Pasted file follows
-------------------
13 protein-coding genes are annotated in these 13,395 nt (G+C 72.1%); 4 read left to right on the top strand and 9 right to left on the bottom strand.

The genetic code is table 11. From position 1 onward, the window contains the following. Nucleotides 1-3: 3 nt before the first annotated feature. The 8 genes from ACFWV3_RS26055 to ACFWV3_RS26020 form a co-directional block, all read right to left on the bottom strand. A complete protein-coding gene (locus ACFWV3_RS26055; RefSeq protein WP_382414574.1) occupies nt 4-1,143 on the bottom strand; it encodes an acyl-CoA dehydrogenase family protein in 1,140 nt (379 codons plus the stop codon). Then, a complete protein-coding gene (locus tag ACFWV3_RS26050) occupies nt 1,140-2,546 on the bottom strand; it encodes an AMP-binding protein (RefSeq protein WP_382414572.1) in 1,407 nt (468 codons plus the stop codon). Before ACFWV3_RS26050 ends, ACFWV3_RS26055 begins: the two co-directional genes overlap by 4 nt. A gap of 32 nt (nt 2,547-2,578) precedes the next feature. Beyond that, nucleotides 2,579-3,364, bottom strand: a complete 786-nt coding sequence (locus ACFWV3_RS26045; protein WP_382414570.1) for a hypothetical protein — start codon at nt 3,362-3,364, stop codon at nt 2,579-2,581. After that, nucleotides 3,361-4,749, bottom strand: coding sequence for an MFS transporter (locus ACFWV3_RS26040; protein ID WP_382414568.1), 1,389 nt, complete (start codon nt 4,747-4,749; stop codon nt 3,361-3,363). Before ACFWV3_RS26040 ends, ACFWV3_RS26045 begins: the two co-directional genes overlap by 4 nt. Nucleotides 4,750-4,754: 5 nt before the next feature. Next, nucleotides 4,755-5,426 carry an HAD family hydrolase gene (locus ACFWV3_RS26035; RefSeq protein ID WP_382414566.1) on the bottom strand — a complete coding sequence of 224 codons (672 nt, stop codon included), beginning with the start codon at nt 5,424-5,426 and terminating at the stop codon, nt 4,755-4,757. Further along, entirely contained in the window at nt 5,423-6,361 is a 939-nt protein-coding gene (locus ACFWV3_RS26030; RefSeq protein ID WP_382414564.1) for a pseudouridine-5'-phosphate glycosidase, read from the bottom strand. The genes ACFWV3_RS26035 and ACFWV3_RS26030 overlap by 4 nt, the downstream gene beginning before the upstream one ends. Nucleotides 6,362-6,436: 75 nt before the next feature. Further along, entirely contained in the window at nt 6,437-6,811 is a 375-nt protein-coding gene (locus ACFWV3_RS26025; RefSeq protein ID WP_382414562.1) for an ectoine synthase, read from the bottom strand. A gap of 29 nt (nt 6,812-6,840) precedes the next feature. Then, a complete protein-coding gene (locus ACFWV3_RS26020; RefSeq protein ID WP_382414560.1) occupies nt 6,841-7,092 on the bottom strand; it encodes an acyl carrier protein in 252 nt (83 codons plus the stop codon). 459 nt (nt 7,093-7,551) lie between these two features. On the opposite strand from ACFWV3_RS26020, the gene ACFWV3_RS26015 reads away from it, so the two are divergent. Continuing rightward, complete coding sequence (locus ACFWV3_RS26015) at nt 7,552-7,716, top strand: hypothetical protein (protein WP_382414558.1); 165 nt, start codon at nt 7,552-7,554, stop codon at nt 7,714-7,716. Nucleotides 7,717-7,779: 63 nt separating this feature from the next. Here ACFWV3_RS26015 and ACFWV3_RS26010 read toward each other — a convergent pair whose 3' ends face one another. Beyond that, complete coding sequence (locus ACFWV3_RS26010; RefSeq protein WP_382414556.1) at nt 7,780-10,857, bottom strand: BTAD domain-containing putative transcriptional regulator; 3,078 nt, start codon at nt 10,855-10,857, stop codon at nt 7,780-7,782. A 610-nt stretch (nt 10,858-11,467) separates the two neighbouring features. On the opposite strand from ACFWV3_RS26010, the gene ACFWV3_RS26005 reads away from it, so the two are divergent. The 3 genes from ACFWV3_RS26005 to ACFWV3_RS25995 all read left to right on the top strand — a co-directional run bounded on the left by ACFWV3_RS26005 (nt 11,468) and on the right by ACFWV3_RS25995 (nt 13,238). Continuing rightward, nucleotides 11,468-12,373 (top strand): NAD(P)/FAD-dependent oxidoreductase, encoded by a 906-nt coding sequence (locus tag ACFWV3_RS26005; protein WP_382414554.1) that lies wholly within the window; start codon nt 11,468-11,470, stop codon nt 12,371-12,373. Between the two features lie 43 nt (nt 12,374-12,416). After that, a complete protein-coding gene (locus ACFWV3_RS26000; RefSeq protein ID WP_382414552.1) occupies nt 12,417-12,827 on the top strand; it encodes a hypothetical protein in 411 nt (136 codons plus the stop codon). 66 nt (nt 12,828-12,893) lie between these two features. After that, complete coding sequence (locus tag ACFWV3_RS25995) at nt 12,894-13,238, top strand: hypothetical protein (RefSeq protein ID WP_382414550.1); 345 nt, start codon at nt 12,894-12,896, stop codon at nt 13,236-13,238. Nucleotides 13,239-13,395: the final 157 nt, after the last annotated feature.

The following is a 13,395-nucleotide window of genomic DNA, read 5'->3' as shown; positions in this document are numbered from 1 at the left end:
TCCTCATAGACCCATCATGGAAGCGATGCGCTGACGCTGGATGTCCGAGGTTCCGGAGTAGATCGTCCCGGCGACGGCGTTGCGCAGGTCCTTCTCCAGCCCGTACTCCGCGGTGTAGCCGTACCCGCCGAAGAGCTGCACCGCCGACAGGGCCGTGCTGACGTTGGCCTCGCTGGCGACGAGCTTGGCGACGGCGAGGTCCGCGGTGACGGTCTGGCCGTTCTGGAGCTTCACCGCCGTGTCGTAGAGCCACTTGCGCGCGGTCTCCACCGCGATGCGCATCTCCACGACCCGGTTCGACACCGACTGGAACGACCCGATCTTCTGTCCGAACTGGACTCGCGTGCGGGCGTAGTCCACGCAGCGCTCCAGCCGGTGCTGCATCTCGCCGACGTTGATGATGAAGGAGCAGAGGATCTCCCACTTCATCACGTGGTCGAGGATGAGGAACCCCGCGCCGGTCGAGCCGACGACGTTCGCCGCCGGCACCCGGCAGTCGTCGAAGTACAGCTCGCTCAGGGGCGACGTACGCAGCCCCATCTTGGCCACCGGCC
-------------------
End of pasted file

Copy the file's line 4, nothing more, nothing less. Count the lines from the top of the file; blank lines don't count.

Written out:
TCCTCATAGACCCATCATGGAAGCGATGCGCTGACGCTGGATGTCCGAGGTTCCGGAGTAGATCGTCCCGGCGACGGCGTTGCGCAGGTCCTTCTCCAGCCCGTACTCCGCGGTGTAGCCGTACCCGCCGAAGAGCTGCACCGCCGACAGGGCCGTGCTGACGTTGGCCTCGCTGGCGACGAGCTTGGCGACGGCGAGGTCCGCGGTGACGGTCTGGCCGTTCTGGAGCTTCACCGCCGTGTCGTAGAGCCACTTGCGCGCGGTCTCCACCGCGATGCGCATCTCCACGACCCGGTTCGACACCGACTGGAACGACCCGATCTTCTGTCCGAACTGGACTCGCGTGCGGGCGTAGTCCACGCAGCGCTCCAGCCGGTGCTGCATCTCGCCGACGTTGATGATGAAGGAGCAGAGGATCTCCCACTTCATCACGTGGTCGAGGATGAGGAACCCCGCGCCGGTCGAGCCGACGACGTTCGCCGCCGGCACCCGGCAGTCGTCGAAGTACAGCTCGCTCAGGGGCGACGTACGCAGCCCCATCTTGGCCACCGGCC